• Fence line weaning: Weaning calves at the fence line adjacent to where their dam is housed is much less stressful compared to loading calves onto a trailer and moving them to a different site or facility. Ensure the calf and the cow can see each other and touch nose-to-nose. By conventional weaning age (6 to 7 months), calves are fully competent to graze or eat a mixed ration; they no longer rely on the dam’s milk solely for their diet. But by allowing the calf to see and communicate with the cow, the calf’s stress is greatly reduced. Reducing stress in calves will improve their immune response and increase the effectiveness of their vaccines.
  • Provide calves with performance trace minerals free choice while they are growing and nursing on the dam. This will help them improve their ability to mount a rapid and robust immune response following pre-weaning vaccination.

Performance Trace Minerals Help Control Bovine Respiratory Disease Before Birth

When cows are fed performance trace minerals during the last trimester of gestation, they produce more and a higher-quality colostrum. This colostrum is then passed on to the calf. The immunoglobulins in colostrum that are consumed by the calf during the first 12 hours after birth are a significant part of the calf’s immune system for the next four to five months, through weaning, and throughout their life.

A research study conducted by Zinpro at Oregon State University revealed that calves born from cows fed Availa®4 during the third trimester had a significant reduction in bovine respiratory disease treatment rates in the feed yard.

  • Twenty percent of the calves from cows fed Availa-4 were treated for BRD, compared to 42 percent of calves from cows with no supplementation and 59 percent of calves from cows fed inorganic trace minerals. It should be noted that treatment rates for control and inorganic treatments were not significantly different.
  • The reduction in BRD incidence reduces not only cost of the treatment drug for the producer but also labor and stress on the animals.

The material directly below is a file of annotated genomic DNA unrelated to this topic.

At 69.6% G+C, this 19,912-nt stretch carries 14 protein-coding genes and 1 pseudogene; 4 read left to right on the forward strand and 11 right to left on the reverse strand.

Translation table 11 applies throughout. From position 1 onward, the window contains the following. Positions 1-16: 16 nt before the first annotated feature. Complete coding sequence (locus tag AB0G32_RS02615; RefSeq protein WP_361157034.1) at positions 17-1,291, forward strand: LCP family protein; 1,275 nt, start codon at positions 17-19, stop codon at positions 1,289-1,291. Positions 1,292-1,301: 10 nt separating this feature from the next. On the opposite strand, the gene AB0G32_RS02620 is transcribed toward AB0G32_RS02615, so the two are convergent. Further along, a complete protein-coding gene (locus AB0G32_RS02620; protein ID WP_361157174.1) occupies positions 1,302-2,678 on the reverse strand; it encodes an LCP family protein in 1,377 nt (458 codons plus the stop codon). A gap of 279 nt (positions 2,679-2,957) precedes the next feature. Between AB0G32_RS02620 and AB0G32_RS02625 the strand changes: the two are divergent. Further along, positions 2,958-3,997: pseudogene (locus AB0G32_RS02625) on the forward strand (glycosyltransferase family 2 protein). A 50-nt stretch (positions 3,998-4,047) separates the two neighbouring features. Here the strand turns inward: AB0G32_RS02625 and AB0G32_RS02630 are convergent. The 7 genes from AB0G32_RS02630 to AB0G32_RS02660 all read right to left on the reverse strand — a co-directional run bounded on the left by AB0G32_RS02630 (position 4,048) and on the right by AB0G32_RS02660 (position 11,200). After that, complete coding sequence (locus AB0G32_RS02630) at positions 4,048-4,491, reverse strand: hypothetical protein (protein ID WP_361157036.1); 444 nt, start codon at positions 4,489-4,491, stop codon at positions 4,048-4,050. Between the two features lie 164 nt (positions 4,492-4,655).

The study was conducted as part of Zinpro’s Generational Nutrition® program which highlights how feeding performance trace minerals to gestating cows helps improve the wellness and performance of their offspring. Availa-4 is a unique combination of copper, zinc, manganese and cobalt that is research-proven to deliver strong performance benefits to the beef cow herd and a solid economic return to the cow/calf producer.

Controlling Bovine Respiratory Disease in the Feed Yard

Management strategies must continue once the calves enter the feed yard. Best practices for managing BRD in the feed yard include the following:

  • Vaccinate the calves once more between one and four days after they enter the feed yard. This will further help to fortify their immune system and help with their ability to mount a rapid and robust immune response against BRD challenges.
  • Limit stress by ensuring you’re not overcrowding the animals. Producers should provide at least 120 square feet (11 square meters) per animal in the feed yard — much more if pen conditions are wet.
  • Feed performance trace minerals. Many calves enter the feed yard with a trace mineral deficiency. When beef calves haven’t consumed enough trace minerals in their ration, they will not have as rapid and robust of an immune response to a BRD challenge or to vaccination. Performance trace minerals are absorbed into the calf more efficiently and used by the calf much more effectively to build immunity.  Calves fed performance trace minerals will see an improvement in antibody production and, therefore, will respond better to vaccines. Performance trace minerals also improve white blood cell function, enhancing their ability to eat up and kill bacteria and viruses.

To learn more about the research-proven benefits of feeding Availa-4 to beef cows as part of the Generational Nutrition Program, download this Availa-4 research report  or contact your Zinpro representative. To discover additional highlights from this research, download our research summary: Feeding the Beef Cow Availa-4 Improves Productivity and Economic Returns of the Calf.